By CourtesyMarch 22, 2018
FORT SILL, Okla. - Artillerymen from the Oklahoma Army National Guard had the opportunity to fire their current weapon system one last time before they transition to a new system later this year.
Soldiers assigned to Bravo Battery, 1st Battalion, 160th Field Artillery, 45th Infantry Brigade Combat Team, conducted a live fire exercise with their M119A2, known as "Alpha Two," 105mm Howitzers during their monthly drill weekend at Fort Sill, Oklahoma, earlier this month. In September, they will transition to a new weapons system, known as the "Alpha Three."
"The Alpha Three utilizes a specialized electronic system that allows the gun to know exactly where it is with GPS," explained Capt. Cliff Holeman, commander of Bravo Battery. "It's pretty much the same gun, just a different way to aim it that provides a simpler and quicker way to get rounds down range."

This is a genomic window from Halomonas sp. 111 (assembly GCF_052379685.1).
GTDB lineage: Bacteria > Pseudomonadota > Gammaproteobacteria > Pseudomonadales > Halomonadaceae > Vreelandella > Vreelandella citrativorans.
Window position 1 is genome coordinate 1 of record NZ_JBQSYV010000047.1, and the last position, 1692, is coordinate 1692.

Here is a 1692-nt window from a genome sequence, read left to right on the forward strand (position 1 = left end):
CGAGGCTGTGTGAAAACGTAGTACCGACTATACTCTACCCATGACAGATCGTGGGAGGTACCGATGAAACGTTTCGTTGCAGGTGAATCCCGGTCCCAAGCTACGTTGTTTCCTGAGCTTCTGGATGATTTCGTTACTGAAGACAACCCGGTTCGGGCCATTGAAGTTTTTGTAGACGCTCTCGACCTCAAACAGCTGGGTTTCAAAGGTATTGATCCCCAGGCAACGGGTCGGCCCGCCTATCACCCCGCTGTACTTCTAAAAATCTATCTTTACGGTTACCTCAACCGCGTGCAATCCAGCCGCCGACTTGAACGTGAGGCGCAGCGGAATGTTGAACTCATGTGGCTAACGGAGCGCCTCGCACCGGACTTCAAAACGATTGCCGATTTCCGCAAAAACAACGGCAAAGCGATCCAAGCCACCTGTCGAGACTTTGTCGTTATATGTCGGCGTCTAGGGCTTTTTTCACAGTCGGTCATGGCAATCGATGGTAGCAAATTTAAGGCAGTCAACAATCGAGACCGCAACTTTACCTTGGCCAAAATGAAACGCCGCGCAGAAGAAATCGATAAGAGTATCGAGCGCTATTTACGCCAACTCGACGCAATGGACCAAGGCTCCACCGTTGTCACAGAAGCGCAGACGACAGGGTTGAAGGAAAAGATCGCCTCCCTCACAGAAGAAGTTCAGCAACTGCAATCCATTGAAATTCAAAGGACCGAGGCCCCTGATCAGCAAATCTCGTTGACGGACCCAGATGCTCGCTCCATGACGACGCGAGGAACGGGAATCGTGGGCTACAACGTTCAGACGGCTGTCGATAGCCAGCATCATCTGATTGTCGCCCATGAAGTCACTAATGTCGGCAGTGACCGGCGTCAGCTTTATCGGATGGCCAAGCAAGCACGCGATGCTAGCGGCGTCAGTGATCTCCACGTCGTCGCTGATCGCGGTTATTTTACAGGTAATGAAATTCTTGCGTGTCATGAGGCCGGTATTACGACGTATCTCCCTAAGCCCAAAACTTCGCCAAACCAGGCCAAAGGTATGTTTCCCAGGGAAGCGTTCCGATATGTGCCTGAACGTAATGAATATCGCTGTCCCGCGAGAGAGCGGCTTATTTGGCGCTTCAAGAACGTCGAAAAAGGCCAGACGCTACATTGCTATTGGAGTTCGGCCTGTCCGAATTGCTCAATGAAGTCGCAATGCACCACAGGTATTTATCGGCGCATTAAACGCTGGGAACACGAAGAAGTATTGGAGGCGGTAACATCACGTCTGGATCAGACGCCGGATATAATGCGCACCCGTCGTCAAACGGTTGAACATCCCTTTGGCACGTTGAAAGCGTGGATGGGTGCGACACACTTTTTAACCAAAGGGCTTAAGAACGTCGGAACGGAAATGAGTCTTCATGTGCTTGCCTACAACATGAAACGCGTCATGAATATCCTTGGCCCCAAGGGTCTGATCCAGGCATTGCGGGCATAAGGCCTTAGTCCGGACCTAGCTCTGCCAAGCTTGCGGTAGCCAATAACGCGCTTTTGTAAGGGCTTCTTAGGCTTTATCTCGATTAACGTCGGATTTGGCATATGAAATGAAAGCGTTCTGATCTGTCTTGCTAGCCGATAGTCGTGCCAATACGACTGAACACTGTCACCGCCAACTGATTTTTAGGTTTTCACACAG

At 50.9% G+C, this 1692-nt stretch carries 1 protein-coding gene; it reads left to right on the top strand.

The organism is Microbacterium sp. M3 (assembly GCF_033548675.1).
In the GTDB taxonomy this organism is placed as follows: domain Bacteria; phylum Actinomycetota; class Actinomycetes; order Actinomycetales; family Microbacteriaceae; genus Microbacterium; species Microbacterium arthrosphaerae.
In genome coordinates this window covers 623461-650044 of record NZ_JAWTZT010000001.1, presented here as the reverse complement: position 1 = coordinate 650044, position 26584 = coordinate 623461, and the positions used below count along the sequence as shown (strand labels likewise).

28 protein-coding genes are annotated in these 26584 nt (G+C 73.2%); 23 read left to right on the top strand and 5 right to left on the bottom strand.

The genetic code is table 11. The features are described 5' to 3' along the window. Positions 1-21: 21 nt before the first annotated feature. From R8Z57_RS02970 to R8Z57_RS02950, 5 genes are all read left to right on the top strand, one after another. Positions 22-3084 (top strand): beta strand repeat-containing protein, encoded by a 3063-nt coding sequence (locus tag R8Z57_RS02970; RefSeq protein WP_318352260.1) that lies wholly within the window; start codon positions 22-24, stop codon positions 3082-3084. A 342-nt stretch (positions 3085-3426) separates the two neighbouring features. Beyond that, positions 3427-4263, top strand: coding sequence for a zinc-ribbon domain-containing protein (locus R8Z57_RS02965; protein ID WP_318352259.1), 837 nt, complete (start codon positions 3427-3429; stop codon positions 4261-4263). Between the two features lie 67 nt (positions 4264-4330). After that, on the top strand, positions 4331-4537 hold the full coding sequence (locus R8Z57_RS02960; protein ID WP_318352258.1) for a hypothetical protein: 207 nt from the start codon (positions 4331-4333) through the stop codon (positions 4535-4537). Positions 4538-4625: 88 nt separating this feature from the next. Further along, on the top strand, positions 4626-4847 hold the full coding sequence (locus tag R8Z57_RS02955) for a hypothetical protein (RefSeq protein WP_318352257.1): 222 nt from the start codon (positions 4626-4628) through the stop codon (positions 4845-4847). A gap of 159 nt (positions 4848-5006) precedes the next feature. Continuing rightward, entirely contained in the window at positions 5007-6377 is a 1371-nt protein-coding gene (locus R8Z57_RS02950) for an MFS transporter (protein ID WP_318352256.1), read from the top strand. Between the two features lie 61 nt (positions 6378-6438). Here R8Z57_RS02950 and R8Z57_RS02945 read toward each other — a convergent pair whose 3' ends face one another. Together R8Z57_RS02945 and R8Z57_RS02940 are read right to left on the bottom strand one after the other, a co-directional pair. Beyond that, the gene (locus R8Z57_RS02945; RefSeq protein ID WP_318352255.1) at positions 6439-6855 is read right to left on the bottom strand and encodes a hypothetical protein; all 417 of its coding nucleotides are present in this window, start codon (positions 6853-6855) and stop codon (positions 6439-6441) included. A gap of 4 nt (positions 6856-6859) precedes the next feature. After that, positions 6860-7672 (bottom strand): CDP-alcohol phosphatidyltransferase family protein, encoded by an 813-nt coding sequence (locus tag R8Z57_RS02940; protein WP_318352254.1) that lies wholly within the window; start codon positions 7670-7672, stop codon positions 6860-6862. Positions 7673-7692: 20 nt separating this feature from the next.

This transition to the M119A3, or "Alpha Three," will equip the Battalion with the same weapons systems as that of Active Duty artillery battalions, helping supplement the needs of the Army. Both the Alpha two and Alpha three models are towed systems capable of firing a 105mm round.
"We're all about shoot, move and communicate and it's better if we're faster at it," said Staff Sgt. Justin Hewitt, a member of Bravo Battery. He went on to explain that the transformation gives the Battalion more capabilities to bear in a conventional fight, by improving accuracy and allowing crews to put the guns into action faster.
Alpha Battery based out of Shawnee and Bravo Battery based out of Holdenville, was issued the "Alpha Two" Howitzers in 2010 and has enjoyed conducting fire missions. Although the Soldiers look forward to receiving the new systems, several expressed a nostalgic sentiment about the transition to the new weapons system.
"The A2 is the system that I kind of grew up with," said 1st Lt. James Patrick who serves as 2nd Platoon Leader for Bravo Battery.
Cpl. Lynda Steele, a member of Alpha Battery, said, "It's bittersweet that it's our last time firing it, but it's exciting getting to know a new weapons system in field artillery. A lot of the older guys will talk about some of the older weapons they have had the opportunity to crew, but I'm new and this is the only weapons system I've ever known, but to have the chance to learn as new one is very exciting."